Pakistan should not move to electronic voting system before 2023: UN expert

Published: February 11, 2016
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Advises country to try out EVMs until 2023. PHOTO: AFP

Advises country to try out EVMs until 2023. PHOTO: AFP

ISLAMABAD: 

A leading United Nations expert on electoral technology has advised Pakistan’s top polls supervisory body against completely moving to an electronic voting system before 2023.

Ronan McDermott was speaking on ‘Use of Technology in Elections’ — with particular focus on electronic voting machines (EVMs) and biometrics — jointly organised by the Election Commission of Pakistan (ECP) and the United Nations Development Programme.

Members of the parliamentary committee on electoral reforms attended the session, during which the UN expert presented a global view of the merits and demerits of the main electoral technologies, and shared comparative experience on their adoption.

Electoral reforms: ECP told to buy electronic voting machines by September

“My experience in election management in Pakistan and other countries leads me to recommend that Pakistan pilot a variety of EVMs over 2017 and in some 2018 general elections polling stations to determine which technology is most appropriate,” said McDermott.

Subject to successful pilots — and stakeholder acceptance — the ECP should gradually scale up the EVMs with a target date for full national rollout not earlier than 2023, he added.

On results technology, the specialist recommended that the result management system be given a solid legal framework and be used in all by-elections between now and 2018. “Transparent result management contributes to the ECP’s credibility. Trust is more important than technology itself.”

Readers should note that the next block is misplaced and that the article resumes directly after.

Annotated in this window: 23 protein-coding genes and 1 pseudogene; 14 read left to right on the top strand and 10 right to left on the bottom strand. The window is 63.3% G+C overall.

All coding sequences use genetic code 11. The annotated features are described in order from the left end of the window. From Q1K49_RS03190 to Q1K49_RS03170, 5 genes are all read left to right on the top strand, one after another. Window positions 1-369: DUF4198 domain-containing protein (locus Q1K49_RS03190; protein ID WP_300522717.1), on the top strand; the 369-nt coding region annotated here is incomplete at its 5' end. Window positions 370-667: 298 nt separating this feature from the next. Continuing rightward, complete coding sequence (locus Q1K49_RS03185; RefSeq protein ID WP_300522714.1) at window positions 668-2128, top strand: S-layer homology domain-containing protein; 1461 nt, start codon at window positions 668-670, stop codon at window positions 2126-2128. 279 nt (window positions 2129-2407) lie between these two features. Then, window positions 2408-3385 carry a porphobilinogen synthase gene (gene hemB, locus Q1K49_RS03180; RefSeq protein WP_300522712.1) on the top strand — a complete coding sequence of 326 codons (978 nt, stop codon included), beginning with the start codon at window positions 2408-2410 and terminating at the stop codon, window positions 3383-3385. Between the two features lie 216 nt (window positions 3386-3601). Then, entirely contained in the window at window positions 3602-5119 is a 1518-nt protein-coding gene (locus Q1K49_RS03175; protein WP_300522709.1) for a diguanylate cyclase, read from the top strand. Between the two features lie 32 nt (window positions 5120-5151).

Chief Election Commissioner (CEC) Justice Sardar Muhammad Raza outlined how the ECP, in consultation with the parliamentary sub-committee on electoral reforms, had piloted a range of innovative initiatives such as mobile results transmission, biometric voter identification and a geographic information system-enabled polling scheme.

The myth around electronic voting machines

“Before committing to a large technology purchase,” the CEC noted, “the ECP would carefully review its appropriateness to the context of Pakistan, and would also test it extensively in the field.”

Nadra blocks CNICs

The country’s top citizen registration body told a parliamentary panel that it had blocked 136,000 identity cards because of wrong information provided by the card holders.

During an in-camera session of a parliamentary sub-committee on electoral reforms, National Database & Registration Authority (Nadra) officials said they had also identified 15,247 people who had more than one computerised national identity card (CNIC).

The registration body is in the process of verifying another 9,000 CNICs with possibly wrong credentials, and is also investigating 72,000 CNICs issued to foreign nationals during the past few years.

Published in The Express Tribune, February 11th,  2016.

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Reader Comments (12)

  • Asim Ali
    Feb 11, 2016 - 12:23PM

    The worthy UN expert should take his advice and implement it in Africa. The countrys mobile sector has successfully deployed biometric devices across the country and the mobile industry has successfully verified 100 million + subscribers with this system with the NADRA database. The country is digitally ready to have voting system in place even today, yet it is these experts and their followers in the media who want to take this country back to the 12th century Recommend